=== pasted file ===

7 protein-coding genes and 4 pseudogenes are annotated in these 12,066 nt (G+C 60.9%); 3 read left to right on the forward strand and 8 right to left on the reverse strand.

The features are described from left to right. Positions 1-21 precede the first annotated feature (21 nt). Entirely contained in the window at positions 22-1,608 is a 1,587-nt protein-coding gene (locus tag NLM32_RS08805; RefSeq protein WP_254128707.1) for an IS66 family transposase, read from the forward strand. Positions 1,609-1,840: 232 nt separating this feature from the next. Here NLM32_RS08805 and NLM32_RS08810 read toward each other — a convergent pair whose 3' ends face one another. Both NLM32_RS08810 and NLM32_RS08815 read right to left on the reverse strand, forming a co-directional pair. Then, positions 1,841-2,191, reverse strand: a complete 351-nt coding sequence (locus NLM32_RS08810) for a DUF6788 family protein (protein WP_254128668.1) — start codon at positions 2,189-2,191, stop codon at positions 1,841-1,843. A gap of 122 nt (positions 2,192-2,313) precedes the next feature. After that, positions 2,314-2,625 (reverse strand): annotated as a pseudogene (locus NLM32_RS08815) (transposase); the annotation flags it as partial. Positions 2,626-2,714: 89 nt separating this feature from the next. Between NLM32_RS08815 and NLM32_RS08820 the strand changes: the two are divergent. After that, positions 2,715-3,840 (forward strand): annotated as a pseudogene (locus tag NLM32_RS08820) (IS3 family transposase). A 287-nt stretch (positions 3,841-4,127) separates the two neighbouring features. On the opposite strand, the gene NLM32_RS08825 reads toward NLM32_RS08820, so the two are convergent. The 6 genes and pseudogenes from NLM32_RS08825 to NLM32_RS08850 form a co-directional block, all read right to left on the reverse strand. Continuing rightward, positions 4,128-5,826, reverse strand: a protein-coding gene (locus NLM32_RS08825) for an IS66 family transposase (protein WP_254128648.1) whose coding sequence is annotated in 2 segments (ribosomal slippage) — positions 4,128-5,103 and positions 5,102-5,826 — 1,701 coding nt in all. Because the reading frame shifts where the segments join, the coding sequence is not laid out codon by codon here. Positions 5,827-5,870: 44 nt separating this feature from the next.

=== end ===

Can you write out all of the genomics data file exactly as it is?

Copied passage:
7 protein-coding genes and 4 pseudogenes are annotated in these 12,066 nt (G+C 60.9%); 3 read left to right on the forward strand and 8 right to left on the reverse strand.

The features are described from left to right. Positions 1-21 precede the first annotated feature (21 nt). Entirely contained in the window at positions 22-1,608 is a 1,587-nt protein-coding gene (locus tag NLM32_RS08805; RefSeq protein WP_254128707.1) for an IS66 family transposase, read from the forward strand. Positions 1,609-1,840: 232 nt separating this feature from the next. Here NLM32_RS08805 and NLM32_RS08810 read toward each other — a convergent pair whose 3' ends face one another. Both NLM32_RS08810 and NLM32_RS08815 read right to left on the reverse strand, forming a co-directional pair. Then, positions 1,841-2,191, reverse strand: a complete 351-nt coding sequence (locus NLM32_RS08810) for a DUF6788 family protein (protein WP_254128668.1) — start codon at positions 2,189-2,191, stop codon at positions 1,841-1,843. A gap of 122 nt (positions 2,192-2,313) precedes the next feature. After that, positions 2,314-2,625 (reverse strand): annotated as a pseudogene (locus NLM32_RS08815) (transposase); the annotation flags it as partial. Positions 2,626-2,714: 89 nt separating this feature from the next. Between NLM32_RS08815 and NLM32_RS08820 the strand changes: the two are divergent. After that, positions 2,715-3,840 (forward strand): annotated as a pseudogene (locus tag NLM32_RS08820) (IS3 family transposase). A 287-nt stretch (positions 3,841-4,127) separates the two neighbouring features. On the opposite strand, the gene NLM32_RS08825 reads toward NLM32_RS08820, so the two are convergent. The 6 genes and pseudogenes from NLM32_RS08825 to NLM32_RS08850 form a co-directional block, all read right to left on the reverse strand. Continuing rightward, positions 4,128-5,826, reverse strand: a protein-coding gene (locus NLM32_RS08825) for an IS66 family transposase (protein WP_254128648.1) whose coding sequence is annotated in 2 segments (ribosomal slippage) — positions 4,128-5,103 and positions 5,102-5,826 — 1,701 coding nt in all. Because the reading frame shifts where the segments join, the coding sequence is not laid out codon by codon here. Positions 5,827-5,870: 44 nt separating this feature from the next.